K. senegalensis wood is hard, heavy, durable and displays very nice graphic delineations. It is used in furniture manufacture and in internal decoration of civil engineering constructions (Lamprecht, 1990). Reforesting with K. senegalensis in Africa is restricted to areas where the species is of natural occurrence since it is susceptible to cedar tip moth (Hypsipyla robusta). In northern Australia, the species was well succeeded due to the trees growing rapidly and because of the absence of H. robusta (Arnold et al., 2004; Nikles et al., 2008). In Brazil, the K. senegalensis plantations are young (they started in 2000), H. robusta does not occur and they are resistant to the cedar tip moth occurring in the Tropical America (Hypsipyla grandella Zeller) and they grow more than the mahogany of the genus Swietenia. Cultivating mahogany trees of the Swietenia genus in the American continent is economically unviable since they are susceptible to cedar tip moth (H. grandella). Thus, cultivating K. senegalensis in the Tropical America is a promising investment considering periods between 12 and 20 years. Studies on the vegetative propagation of K. senegalensis are just beginning thus demanding further work to reach a desirable level of efficiency in the production of seedlings (Pinheiro et al., 2011).
 
The sexual propagation of K. senegalensis is limited by the long time (between 15 and 20 years) it takes for a tree to be formed and to produce commercially satisfactory volumes of wood and also because its seeds loose viability in a very short period of time– under natural conditions, 2 to 3 weeks after harvest (Arnold et al., 2004). The International Union for the Conservation of Natural Resources (IUCN) has classified the species as a vulnerable one due to the loss of its natural habitat, to the selective cutting of its wood, and the large scale harvest of its bark and branches for medicinal purposes and of the leaves as fodder (Nikiema and Pasternak, 2008). The high costs and bureaucratic problems for the importation of seeds as well as the inconveniences of becoming dependent on international seed stocks make sexual propagation of K. senegalensis a very difficult option. These are reasons important enough to justify opting for vegetative   propagation in order to implement K. senegalensis wood production, conservation and genetic improvement programs (Opuni-frimpong et al., 2008).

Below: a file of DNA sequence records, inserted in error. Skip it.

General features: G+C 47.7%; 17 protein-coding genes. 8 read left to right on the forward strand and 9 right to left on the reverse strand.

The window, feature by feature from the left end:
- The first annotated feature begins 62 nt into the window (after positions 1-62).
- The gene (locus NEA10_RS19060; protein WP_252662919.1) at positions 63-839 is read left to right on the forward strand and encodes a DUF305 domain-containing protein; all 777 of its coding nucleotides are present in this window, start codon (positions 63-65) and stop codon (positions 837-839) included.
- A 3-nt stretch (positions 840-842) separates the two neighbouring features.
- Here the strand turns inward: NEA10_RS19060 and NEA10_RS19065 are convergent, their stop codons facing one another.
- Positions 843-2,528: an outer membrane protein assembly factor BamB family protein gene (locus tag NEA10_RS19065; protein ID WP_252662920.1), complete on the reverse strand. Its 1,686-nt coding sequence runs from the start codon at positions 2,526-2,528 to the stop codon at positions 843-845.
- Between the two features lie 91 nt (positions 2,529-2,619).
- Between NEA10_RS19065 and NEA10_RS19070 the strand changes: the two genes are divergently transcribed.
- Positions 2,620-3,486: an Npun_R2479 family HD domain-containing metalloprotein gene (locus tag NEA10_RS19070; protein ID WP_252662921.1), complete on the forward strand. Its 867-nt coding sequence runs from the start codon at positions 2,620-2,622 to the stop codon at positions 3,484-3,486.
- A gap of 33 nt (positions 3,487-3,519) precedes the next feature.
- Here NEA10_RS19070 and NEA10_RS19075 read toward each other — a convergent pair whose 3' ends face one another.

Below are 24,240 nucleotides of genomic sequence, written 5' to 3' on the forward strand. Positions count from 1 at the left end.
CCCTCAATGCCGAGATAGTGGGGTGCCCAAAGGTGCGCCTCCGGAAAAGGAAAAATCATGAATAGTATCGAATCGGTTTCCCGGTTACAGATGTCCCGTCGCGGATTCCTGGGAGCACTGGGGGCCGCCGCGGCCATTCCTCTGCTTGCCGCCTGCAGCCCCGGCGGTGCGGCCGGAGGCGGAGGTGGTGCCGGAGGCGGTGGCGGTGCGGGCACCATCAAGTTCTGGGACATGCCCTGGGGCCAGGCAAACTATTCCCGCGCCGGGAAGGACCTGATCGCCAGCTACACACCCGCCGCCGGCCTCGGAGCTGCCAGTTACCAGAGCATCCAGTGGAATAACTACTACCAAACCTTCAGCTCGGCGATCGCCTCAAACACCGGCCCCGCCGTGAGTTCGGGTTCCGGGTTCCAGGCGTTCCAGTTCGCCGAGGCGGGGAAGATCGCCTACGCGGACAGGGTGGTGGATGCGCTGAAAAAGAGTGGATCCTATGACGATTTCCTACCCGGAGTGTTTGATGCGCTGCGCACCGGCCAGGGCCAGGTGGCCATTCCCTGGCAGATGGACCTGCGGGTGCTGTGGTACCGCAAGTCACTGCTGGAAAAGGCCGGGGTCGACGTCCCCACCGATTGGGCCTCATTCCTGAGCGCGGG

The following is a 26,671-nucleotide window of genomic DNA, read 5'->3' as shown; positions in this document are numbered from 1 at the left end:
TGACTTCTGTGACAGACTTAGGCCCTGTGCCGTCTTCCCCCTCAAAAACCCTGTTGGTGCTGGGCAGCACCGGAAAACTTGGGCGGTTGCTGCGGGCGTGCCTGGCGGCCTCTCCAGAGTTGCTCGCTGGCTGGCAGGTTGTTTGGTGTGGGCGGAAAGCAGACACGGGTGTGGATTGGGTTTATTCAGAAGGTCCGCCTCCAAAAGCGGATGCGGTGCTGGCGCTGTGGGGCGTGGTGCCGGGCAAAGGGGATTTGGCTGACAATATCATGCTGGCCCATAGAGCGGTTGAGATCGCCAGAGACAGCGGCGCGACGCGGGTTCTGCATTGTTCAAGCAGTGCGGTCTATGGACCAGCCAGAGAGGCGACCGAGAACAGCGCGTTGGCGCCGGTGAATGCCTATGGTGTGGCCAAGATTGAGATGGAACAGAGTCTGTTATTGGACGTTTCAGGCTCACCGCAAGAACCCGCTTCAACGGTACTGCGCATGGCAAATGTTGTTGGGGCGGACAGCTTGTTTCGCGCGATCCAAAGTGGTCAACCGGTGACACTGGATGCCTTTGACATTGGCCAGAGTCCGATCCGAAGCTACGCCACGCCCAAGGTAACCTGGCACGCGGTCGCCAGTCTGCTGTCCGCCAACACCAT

Although, a protocol for the in vitro propagation of K. senegalensis has already been established (Hung and Trueman, 2011), the use of stem cuttings is still one of the most important techniques for the vegetative propagation of selected clones viewing silvicultural purposes due to its technical applicability, operationality and competitive cost as compared to other asexual propagation techniques.
 
Indole-3-butyric acid (IBA) is one of the common growth regulators used to stimulate rooting cuttings, it is a localized action photostable substance, but less sensitive to biological degradation as compared to other synthetic auxin. Increasing the concentration of exogenous auxin stimulates the rooting of stem cuttings to a maximum value, from which any concentration can increase inhibitory effect. The appropriate content of exogenous auxin that stimulates rooting depends on the species and the auxin concentration in the tissue (Fachinello et al., 2005).
 
The objective of this research work was establish the requirement as well the appropriated concentration of IBA in the K. senegalensis A. Juss. stem cuttings to produce new plants.


 MATERIALS AND METHODS

The stem cuttings used in this experiment were taken from seedlings developed from seeds imported from the African village of Tiakane, in Burkina Faso (11° 11’ 10’’ N and 1° 12’ 14’’ W). The seedlings were produced at the ‘São Gabriel’ nursery in Monte Alto, state of São Paulo, Brazil (21° 15’ 39’’ S and 48° 29’ 45’’ W), during the period of November of 2011 to January of 2012. The seedlings grew in plastic containers with a volume of 120 cm3 filled with Plantmax® substratum whose structural composition was of 60% of pine bark, 15% of granulometrically fine vermiculite, 15% of granulometrically superfine vermiculite, and 10% of humus. To the substratum in each container , 1.2 g of Osmocote Plus® (slow action fertilizer with a NPK composition of 15-09-12 and 1.0% of Mg, 2.3% of S, 0.012% of B, 0.05% of Cu, 0.45% of Fe, 0.06% of Mn, 0.02% of Mo, and 0.05% of Zn) were added.